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Civic group withdraws from Cure Violence board, citing 'failures' by St. Louis officials

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ST. LOUIS — A civic group that has pushed to establish the Cure Violence program in St. Louis is withdrawing its support because it believes missteps by city officials are undermining the program.

The Coalition Against Police Crimes and Repression, a group that advocates for more civilian control over police affairs, announced Monday that two leaders of the coalition will resign from a board that helps oversee Cure Violence, a city-funded crime reduction program.

The coalition sought to have the program implemented in St. Louis, arguing that it was a data-proven way to reduce violence and change attitudes in the city’s most violent neighborhoods.

St. Louis eventually allocated $7 million to start the program in the city. Two coalition leaders, Jamala Rogers and John Chasnoff, sat on the Cure Violence steering committee as three Cure Violence centers were opened in the past several months.

“CAPCR’s decision to withdraw is based on continued failures by the city’s administration to adhere to a process which puts community voices first,” a coalition statement said. “As a result, the city risks implementing a program that does not follow the successful Cure Violence model we want to see reducing violence here.”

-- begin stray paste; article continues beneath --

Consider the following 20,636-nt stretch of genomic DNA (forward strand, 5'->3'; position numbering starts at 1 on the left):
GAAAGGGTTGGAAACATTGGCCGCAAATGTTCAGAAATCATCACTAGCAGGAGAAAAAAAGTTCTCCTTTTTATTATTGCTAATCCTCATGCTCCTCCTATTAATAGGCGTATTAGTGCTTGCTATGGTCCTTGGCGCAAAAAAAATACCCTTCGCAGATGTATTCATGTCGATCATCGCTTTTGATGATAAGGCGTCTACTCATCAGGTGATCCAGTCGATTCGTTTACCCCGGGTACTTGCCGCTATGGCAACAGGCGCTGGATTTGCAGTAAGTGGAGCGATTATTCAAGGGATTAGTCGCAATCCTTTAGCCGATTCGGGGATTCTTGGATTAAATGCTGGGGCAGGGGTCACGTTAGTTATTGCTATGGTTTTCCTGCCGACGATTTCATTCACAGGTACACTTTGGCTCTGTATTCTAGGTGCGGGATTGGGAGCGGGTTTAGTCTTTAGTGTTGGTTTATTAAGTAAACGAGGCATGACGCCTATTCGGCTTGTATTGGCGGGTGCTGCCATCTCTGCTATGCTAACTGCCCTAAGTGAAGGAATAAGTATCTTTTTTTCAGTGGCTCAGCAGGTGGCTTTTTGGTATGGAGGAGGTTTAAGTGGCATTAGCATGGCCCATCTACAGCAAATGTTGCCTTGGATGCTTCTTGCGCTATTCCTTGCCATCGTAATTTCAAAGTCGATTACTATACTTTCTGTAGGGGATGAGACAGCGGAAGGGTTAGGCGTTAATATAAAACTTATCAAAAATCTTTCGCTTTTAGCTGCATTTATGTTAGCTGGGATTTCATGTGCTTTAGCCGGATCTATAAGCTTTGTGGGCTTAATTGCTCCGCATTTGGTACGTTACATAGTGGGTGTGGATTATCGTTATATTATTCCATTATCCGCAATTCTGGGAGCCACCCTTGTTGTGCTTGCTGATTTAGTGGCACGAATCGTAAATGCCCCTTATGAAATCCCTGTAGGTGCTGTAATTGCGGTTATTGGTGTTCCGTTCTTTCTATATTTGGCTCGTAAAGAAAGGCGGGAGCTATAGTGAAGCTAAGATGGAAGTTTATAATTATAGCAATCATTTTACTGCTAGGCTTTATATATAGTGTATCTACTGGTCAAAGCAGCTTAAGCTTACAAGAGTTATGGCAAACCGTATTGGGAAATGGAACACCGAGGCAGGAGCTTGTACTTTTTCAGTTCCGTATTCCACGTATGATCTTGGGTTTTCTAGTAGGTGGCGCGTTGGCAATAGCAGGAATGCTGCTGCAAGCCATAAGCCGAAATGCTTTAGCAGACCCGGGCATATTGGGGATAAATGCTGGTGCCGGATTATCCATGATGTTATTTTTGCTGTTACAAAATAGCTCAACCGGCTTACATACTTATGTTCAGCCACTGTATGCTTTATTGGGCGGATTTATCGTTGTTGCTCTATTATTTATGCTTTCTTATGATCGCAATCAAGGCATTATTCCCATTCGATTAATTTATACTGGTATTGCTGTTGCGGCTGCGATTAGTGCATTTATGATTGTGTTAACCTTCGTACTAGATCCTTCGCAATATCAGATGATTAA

The group also criticized Mayor Lyda Krewson for supporting an initiative to bring 50 federal officers to the city to help with law enforcement efforts, calling the decision “the latest proof that city officials are not committed to a public health approach to stopping violence.”

Jacob Long, spokesman for the mayor’s office, said Monday that the city remains committed to Cure Violence.

“We need both things,” Long said of the program and of additional federal investigators. “It’s not an ‘either or’ situation, it’s a ‘both and’ situation.”

The coalition said it plans to give more details about its decision on Tuesday.

Cure Violence was founded in Chicago and centers around a method of crime reduction that trains locally hired workers to deescalate conflicts before guns are drawn. It also connects families affected by violence or crime to social services.

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